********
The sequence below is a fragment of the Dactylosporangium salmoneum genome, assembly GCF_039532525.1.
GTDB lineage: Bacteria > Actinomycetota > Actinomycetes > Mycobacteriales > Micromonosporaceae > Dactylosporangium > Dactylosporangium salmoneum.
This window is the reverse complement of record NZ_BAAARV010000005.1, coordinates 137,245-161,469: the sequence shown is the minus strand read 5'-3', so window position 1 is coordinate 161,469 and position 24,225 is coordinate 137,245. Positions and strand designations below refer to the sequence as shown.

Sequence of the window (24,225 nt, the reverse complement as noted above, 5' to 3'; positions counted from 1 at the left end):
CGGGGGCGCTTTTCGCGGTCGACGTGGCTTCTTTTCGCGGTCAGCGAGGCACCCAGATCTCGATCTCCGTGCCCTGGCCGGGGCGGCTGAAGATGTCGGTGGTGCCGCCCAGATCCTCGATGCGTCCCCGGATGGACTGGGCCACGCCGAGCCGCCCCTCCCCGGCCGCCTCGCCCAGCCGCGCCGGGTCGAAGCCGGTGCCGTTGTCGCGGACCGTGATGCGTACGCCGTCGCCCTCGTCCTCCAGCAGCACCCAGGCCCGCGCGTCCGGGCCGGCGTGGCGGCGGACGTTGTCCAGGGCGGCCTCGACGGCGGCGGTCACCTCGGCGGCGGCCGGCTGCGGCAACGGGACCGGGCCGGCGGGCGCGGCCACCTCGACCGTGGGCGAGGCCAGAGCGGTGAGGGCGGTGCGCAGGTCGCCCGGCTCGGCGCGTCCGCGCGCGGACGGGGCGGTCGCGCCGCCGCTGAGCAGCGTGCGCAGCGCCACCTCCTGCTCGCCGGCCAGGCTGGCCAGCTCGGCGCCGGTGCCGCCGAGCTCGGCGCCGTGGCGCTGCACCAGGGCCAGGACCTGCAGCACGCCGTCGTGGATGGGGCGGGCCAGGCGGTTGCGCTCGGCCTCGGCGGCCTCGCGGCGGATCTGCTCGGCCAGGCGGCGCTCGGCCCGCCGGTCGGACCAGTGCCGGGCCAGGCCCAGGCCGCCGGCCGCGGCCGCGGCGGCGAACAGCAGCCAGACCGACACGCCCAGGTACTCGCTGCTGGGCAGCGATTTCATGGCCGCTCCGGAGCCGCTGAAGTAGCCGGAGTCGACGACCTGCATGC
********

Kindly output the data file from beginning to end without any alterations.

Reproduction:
The sequence below is a fragment of the Dactylosporangium salmoneum genome, assembly GCF_039532525.1.
GTDB lineage: Bacteria > Actinomycetota > Actinomycetes > Mycobacteriales > Micromonosporaceae > Dactylosporangium > Dactylosporangium salmoneum.
This window is the reverse complement of record NZ_BAAARV010000005.1, coordinates 137,245-161,469: the sequence shown is the minus strand read 5'-3', so window position 1 is coordinate 161,469 and position 24,225 is coordinate 137,245. Positions and strand designations below refer to the sequence as shown.

Sequence of the window (24,225 nt, the reverse complement as noted above, 5' to 3'; positions counted from 1 at the left end):
CGGGGGCGCTTTTCGCGGTCGACGTGGCTTCTTTTCGCGGTCAGCGAGGCACCCAGATCTCGATCTCCGTGCCCTGGCCGGGGCGGCTGAAGATGTCGGTGGTGCCGCCCAGATCCTCGATGCGTCCCCGGATGGACTGGGCCACGCCGAGCCGCCCCTCCCCGGCCGCCTCGCCCAGCCGCGCCGGGTCGAAGCCGGTGCCGTTGTCGCGGACCGTGATGCGTACGCCGTCGCCCTCGTCCTCCAGCAGCACCCAGGCCCGCGCGTCCGGGCCGGCGTGGCGGCGGACGTTGTCCAGGGCGGCCTCGACGGCGGCGGTCACCTCGGCGGCGGCCGGCTGCGGCAACGGGACCGGGCCGGCGGGCGCGGCCACCTCGACCGTGGGCGAGGCCAGAGCGGTGAGGGCGGTGCGCAGGTCGCCCGGCTCGGCGCGTCCGCGCGCGGACGGGGCGGTCGCGCCGCCGCTGAGCAGCGTGCGCAGCGCCACCTCCTGCTCGCCGGCCAGGCTGGCCAGCTCGGCGCCGGTGCCGCCGAGCTCGGCGCCGTGGCGCTGCACCAGGGCCAGGACCTGCAGCACGCCGTCGTGGATGGGGCGGGCCAGGCGGTTGCGCTCGGCCTCGGCGGCCTCGCGGCGGATCTGCTCGGCCAGGCGGCGCTCGGCCCGCCGGTCGGACCAGTGCCGGGCCAGGCCCAGGCCGCCGGCCGCGGCCGCGGCGGCGAACAGCAGCCAGACCGACACGCCCAGGTACTCGCTGCTGGGCAGCGATTTCATGGCCGCTCCGGAGCCGCTGAAGTAGCCGGAGTCGACGACCTGCATGC